Here’s how to spot a fake GST bill


The transition to the goods and services tax ( GST) regime for many shoppers has not been smooth, especially with regards to the bill of a transaction. This is because there have been instances where customers have been given unauthentic or improper bills.

Read on to find out how you can identify an authentic bill and a business that is eligible and compliant with GST rules.

Not all shop owners are required to get themselves registered under GST and get a GSTIN (GST Identification Number). But every bill carrying the GSTIN has to show the break-up of central GST ( CGST) and state GST ( SGST).

Small businesses having an all-India aggregate yearly turnover below Rs 20 lakh (Rs 10 lakh if business is situated in Assam, Arunachal Pradesh, Jammu and Kashmir, Himachal Pradesh, Uttarakhand, Manipur, Mizoram, Sikkim, Meghalaya, Nagaland, or Tripura) need not register.

They may, however, voluntarily opt to register even if the turnover is below the threshold limit. It may so happen that some shop owners who are not eligible and not registered still collect GST from the customer and do not even pass it over to the government.

Collecting GST in old format
It has also been observed that some businesses and shop owners are using old receipts carrying value added tax (VAT)/ taxpayer identification number (TIN) and central sales tax (CST) numbers instead of GSTIN but are still charging central GST (CGST) and State GST (SGST) from customers. GSTIN has to show the break-up of CGST and SGST. “This is an incorrect practice. Effective 1 July, GST is applicable and accordingly compliance is a must. All eligible businesses must migrate to GST immediately and use GSTIN on their invoices. Taxpayers must register with GST where applicable and then charge SGST and CGST,” says Archit Gupta, founder and chief executive officer, ClearTax.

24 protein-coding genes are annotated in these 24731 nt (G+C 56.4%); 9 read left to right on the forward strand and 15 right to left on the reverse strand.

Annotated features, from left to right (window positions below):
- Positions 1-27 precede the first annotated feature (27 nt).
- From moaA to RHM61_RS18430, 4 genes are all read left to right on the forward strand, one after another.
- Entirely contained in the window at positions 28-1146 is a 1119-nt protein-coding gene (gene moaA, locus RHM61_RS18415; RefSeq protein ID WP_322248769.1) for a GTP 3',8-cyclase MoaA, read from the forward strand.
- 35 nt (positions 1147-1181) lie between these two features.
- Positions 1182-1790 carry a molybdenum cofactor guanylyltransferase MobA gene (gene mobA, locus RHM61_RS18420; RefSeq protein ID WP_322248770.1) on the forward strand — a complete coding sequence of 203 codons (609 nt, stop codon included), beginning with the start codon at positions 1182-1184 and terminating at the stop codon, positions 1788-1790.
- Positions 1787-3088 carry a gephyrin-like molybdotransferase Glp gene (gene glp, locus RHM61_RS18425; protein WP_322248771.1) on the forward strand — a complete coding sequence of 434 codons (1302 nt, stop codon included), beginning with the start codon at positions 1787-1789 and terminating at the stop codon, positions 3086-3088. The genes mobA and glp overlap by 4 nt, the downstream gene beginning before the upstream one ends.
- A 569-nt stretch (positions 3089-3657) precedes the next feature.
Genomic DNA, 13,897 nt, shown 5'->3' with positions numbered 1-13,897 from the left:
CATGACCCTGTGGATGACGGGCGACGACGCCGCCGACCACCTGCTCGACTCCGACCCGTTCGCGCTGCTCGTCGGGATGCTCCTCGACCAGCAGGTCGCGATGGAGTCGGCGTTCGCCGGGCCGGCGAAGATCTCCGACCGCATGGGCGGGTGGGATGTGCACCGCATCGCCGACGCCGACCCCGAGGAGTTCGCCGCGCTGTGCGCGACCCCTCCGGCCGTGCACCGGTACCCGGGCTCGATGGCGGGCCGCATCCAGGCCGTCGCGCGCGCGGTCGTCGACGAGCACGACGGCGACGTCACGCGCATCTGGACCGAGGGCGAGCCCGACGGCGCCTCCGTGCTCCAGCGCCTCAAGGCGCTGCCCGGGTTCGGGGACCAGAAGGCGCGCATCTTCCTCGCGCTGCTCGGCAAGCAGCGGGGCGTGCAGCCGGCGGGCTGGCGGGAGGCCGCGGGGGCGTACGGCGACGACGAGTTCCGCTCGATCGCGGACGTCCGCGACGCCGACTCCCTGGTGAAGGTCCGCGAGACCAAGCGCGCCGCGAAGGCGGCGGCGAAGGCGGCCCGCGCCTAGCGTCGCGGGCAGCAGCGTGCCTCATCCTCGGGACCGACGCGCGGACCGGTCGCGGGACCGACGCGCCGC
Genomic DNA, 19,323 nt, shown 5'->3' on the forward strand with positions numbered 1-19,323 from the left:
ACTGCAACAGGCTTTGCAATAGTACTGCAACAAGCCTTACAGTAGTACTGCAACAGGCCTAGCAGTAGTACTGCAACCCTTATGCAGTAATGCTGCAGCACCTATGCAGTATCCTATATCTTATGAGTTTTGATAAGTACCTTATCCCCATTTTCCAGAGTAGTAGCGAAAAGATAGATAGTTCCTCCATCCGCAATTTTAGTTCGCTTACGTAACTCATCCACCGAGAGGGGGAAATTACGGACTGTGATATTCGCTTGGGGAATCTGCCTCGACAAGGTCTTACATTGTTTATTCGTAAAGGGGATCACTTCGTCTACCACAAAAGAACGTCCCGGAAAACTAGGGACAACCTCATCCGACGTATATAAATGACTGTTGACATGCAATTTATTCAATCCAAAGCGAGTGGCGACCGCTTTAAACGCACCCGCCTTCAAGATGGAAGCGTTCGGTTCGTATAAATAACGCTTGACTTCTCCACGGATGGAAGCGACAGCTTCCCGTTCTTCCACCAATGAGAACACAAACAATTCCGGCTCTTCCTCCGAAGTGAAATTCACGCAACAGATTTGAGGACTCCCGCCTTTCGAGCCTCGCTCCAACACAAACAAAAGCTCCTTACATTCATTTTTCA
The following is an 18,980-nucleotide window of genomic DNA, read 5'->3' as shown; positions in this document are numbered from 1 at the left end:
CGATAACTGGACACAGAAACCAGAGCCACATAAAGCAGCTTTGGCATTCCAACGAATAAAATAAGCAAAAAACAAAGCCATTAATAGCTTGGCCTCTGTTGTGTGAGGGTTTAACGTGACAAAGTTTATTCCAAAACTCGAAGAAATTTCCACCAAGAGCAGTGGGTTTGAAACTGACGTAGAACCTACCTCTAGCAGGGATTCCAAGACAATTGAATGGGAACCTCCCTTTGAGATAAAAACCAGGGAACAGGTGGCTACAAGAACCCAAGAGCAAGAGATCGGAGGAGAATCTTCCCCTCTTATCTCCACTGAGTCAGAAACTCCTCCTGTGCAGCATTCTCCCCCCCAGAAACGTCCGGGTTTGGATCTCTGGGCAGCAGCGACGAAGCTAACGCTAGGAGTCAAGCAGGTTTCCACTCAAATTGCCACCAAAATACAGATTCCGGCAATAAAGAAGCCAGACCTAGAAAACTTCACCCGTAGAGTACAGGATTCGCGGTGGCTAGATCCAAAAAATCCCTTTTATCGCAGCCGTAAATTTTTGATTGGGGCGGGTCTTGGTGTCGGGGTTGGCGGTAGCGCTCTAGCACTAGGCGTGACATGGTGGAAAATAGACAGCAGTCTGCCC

Is provisional GST number sufficient?
There are shop owners who are charging CGST and SGST on their bills without the mention of a GSTIN saying that they have applied for GSTIN and will pay the government once it is received or verified. But this is not the correct practice as the mention of GST number in the bill is a must.

But, can the shop owner hide behind the excuse that his final GST number is not verified yet? No, says Gupta. “Businesses which have not yet received their final GSTIN must use their provisional GSTIN to issue invoices, file returns, and adhere to other compliances. Provisional GSTIN is the final GSTIN number itself, so there won’t be any retroactive changes to this number,” says, Gupta.

As a customer, how do you know if the merchant is tricking you or not? If you notice anything suspicious at a shop, keep the bill handy and follow these steps to check if the GSTN mentioned in the receipt is correct:


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